Hollywood Hates the Troops

Rick Moran


Just as we were inclined to dismiss Robbins as a lonely voice of idiocy, news came of director Brian DePalma's Redacted, one of eight new movies about the Iraq War due out in the coming months, according to Reuters. "Inspired by one of the most serious crimes committed by American soldiers in Iraq since the 2003 invasion, it is a harrowing indictment of the conflict and spares the audience no brutality to get its message across."

The film is based on the story of a brutal rape and murder of a young Iraqi girl and the killing of her family at the hands of four American soldiers. Sgt. Paul Cortez, who has admitted his role in the attack, was sentenced earlier this year to 100 years in prison. Most Americans who read about this brutal crime probably understood that most soldiers don't behave this way. DePalma does not. "The movie is an attempt to bring the reality of what is happening in Iraq to the American people," he said last week.
De Palma also directed what many feel is the absolute worst Viet Nam movie ever made, Casualties of War, which also portrayed American soldiers as brutal thugs who raped a little Vietnamese girl. 

The four soldiers involved were all punished severely for these crimes - crimes that were discovered and prosecuted by the military itself. 

One wonders if De Palma or any other Hollywood director would ever consider making a film about the agonizing decisions made by combat officers with regard to engaging the enemy while civilians are present or perhaps the enormous amount of good being done by the troops in assisting the Iraqis in rebuilding their country.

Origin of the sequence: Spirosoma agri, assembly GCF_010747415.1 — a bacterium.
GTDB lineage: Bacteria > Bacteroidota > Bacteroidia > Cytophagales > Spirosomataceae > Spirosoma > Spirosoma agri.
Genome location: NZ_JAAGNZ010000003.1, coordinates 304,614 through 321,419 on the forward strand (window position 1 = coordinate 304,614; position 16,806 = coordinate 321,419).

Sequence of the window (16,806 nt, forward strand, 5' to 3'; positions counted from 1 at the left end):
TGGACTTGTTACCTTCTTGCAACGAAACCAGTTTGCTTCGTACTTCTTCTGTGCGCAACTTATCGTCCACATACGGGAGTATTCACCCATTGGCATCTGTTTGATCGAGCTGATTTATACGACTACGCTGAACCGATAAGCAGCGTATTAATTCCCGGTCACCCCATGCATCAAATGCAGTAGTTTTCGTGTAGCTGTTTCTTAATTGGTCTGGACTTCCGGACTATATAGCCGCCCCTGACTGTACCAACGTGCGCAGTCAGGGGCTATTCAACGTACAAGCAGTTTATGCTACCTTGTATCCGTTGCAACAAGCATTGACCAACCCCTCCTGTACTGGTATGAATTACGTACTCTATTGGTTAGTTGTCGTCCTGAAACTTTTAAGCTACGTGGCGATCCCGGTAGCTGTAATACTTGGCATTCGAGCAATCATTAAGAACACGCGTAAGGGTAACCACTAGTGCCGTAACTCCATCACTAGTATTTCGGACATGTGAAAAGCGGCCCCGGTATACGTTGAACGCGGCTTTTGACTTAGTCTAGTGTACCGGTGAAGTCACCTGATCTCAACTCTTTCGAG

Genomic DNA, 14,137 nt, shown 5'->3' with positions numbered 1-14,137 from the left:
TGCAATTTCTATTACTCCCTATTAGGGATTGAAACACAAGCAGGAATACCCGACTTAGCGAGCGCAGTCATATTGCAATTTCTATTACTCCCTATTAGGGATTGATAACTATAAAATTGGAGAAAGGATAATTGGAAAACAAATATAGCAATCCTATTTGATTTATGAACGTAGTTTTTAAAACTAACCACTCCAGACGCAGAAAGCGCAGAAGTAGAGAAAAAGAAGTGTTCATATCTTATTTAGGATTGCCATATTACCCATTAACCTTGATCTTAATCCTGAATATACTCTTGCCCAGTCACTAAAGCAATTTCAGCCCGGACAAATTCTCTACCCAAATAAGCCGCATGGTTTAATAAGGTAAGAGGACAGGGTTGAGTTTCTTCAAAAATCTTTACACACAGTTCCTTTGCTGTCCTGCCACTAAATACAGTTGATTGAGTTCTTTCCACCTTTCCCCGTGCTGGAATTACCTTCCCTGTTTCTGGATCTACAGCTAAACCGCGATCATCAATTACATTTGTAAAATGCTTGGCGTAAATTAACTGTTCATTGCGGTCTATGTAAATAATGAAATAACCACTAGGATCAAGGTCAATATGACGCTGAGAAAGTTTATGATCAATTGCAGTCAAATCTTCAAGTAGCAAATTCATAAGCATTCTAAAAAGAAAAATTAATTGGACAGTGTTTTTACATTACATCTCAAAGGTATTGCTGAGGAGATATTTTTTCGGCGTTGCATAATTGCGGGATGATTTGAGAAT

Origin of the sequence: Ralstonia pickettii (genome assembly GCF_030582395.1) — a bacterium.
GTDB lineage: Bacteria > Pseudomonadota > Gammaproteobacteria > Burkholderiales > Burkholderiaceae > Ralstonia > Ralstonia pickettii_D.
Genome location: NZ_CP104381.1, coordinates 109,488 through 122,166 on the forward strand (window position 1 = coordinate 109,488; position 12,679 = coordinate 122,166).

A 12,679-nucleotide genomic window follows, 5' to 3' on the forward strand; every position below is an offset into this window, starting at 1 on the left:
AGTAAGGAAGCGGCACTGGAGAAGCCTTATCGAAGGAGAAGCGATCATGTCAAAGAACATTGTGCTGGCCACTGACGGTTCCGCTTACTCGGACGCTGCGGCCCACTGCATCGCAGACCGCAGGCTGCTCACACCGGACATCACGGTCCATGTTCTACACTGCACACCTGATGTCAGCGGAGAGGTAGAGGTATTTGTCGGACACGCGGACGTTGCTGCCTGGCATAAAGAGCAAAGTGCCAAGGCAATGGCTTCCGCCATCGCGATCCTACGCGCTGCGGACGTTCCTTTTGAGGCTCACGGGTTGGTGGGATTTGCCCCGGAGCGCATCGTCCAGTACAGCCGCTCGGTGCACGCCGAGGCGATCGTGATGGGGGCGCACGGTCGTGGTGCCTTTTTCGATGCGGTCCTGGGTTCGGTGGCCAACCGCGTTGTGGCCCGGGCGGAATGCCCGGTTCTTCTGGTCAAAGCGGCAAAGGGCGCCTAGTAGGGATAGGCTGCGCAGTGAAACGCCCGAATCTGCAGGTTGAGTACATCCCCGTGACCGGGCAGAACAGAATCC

I guess that kind of thing just doesn't sell - at least in Hollywood.  


Just as we were inclined to dismiss Robbins as a lonely voice of idiocy, news came of director Brian DePalma's Redacted, one of eight new movies about the Iraq War due out in the coming months, according to Reuters. "Inspired by one of the most serious crimes committed by American soldiers in Iraq since the 2003 invasion, it is a harrowing indictment of the conflict and spares the audience no brutality to get its message across."

The film is based on the story of a brutal rape and murder of a young Iraqi girl and the killing of her family at the hands of four American soldiers. Sgt. Paul Cortez, who has admitted his role in the attack, was sentenced earlier this year to 100 years in prison. Most Americans who read about this brutal crime probably understood that most soldiers don't behave this way. DePalma does not. "The movie is an attempt to bring the reality of what is happening in Iraq to the American people," he said last week.
De Palma also directed what many feel is the absolute worst Viet Nam movie ever made, Casualties of War, which also portrayed American soldiers as brutal thugs who raped a little Vietnamese girl. 

The four soldiers involved were all punished severely for these crimes - crimes that were discovered and prosecuted by the military itself. 

One wonders if De Palma or any other Hollywood director would ever consider making a film about the agonizing decisions made by combat officers with regard to engaging the enemy while civilians are present or perhaps the enormous amount of good being done by the troops in assisting the Iraqis in rebuilding their country.

I guess that kind of thing just doesn't sell - at least in Hollywood.